S.D.W.Va.: Uncorroborated CI, criminal history, and inconclusive trash pull didn’t support SW for house; no GFE

“Pending before the court is Defendant’s motion to suppress 48 pounds of methamphetamine, $41,000 in cash, and all other evidence seized during a search of his residence by the Metropolitan Drug Enforcement Network Team (‘MDENT’). I find that neither the warrant application nor the warrant itself contain statements of apparent facts from which a reasonable judicial officer or a reasonable police officer could find probable cause. For the reasons discussed below, Defendant’s Motion is GRANTED.” United States v. Nelson, 2021 U.S. Dist. LEXIS 77079 (S.D. W.Va. Apr. 22, 2021). Even the trash pull was insubstantial evidence of drug dealing:

The principal question here is whether the warrant application states apparent facts sufficient to support the magistrate’s conclusion that probable cause existed. Gates, 462 U.S. at 238-39. The warrant application presents only three facts: (1) the unsourced and undescribed information “received” by Detective Garbin; (2) Defendant’s criminal history; and (3) the evidence discovered in the trash pull investigation. However, the first two of these three facts are so unsubstantiated or remote that I am left with only one fact to support a sweeping search of an entire home.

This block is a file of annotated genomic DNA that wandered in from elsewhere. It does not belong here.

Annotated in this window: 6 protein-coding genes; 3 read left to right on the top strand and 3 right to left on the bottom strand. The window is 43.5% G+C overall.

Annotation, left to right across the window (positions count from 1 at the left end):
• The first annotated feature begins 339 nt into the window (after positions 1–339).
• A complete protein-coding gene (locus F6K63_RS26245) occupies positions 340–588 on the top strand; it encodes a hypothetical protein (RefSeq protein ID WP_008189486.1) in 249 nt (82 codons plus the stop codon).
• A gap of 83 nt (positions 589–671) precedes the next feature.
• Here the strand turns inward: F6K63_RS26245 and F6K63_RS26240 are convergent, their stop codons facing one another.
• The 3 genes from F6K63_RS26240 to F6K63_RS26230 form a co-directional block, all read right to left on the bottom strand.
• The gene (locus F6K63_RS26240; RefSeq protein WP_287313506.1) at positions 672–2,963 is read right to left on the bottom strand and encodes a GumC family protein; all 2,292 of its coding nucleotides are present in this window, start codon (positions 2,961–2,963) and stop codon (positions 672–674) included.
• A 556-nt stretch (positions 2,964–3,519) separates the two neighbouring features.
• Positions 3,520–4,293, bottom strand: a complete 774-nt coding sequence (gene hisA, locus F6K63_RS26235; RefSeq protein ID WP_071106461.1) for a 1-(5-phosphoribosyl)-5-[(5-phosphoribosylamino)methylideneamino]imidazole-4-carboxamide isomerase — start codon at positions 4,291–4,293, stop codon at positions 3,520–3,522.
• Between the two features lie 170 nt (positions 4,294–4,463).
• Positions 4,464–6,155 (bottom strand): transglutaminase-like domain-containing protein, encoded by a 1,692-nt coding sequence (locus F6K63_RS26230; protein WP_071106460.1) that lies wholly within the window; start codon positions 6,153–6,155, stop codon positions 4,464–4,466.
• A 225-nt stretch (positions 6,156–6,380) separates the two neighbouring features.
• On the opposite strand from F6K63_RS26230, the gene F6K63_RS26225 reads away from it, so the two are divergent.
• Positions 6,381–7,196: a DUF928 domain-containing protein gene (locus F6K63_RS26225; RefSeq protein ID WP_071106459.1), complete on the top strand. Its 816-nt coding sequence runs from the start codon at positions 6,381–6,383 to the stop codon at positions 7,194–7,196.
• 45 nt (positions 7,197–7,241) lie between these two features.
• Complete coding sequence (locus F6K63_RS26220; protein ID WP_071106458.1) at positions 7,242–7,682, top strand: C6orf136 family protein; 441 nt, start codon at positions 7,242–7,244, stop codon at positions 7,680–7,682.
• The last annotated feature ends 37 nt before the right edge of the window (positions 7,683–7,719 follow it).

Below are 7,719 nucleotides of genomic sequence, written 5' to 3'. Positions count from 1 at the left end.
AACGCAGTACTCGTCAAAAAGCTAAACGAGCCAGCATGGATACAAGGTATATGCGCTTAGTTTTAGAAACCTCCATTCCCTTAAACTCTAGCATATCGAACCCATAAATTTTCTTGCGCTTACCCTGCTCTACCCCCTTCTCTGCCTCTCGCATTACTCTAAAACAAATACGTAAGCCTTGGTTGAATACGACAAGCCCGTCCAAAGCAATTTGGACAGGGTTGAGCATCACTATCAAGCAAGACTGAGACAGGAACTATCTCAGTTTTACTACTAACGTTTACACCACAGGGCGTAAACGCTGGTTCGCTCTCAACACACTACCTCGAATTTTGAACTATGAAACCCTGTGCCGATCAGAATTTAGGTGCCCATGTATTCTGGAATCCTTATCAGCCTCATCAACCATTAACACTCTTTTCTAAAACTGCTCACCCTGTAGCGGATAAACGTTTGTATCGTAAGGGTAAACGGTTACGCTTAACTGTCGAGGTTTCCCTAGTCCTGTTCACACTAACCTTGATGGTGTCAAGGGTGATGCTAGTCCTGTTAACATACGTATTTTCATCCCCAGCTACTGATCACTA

It was so insubstantial that even the good faith exception didn’t apply:

Also, like in Lyles, this warrant was unreasonably broad—bordering on a general warrant—to investigate possession of marijuana. It authorized the search of electronic devices and financial records that have no connection to the offense of marijuana possession.

The Fourth Circuit’s conclusion in Lyles applies as well here as it did there.

Leon‘s standard is ultimately an “objective” one. And objectively speaking, what transpired here is not acceptable. What we have before us is a flimsy trash pull that produced scant evidence of a marginal offense but that nonetheless served to justify the indiscriminate rummaging through a household. Law enforcement can do better.

Lyles, 910 F.3d at 797 (internal citation omitted). Defendant’s Motion to Suppress is GRANTED. The court DIRECTS the Clerk to send a copy of this Order to the defendant and counsel, the United States Attorney, the United States Probation Office, and the United States Marshal. The court further DIRECTS the Clerk to post a copy of this published opinion on the court’s website, www.wvsd.uscourts.gov.

This entry was posted in Good faith exception, Informant hearsay, Probable cause. Bookmark the permalink.

Comments are closed.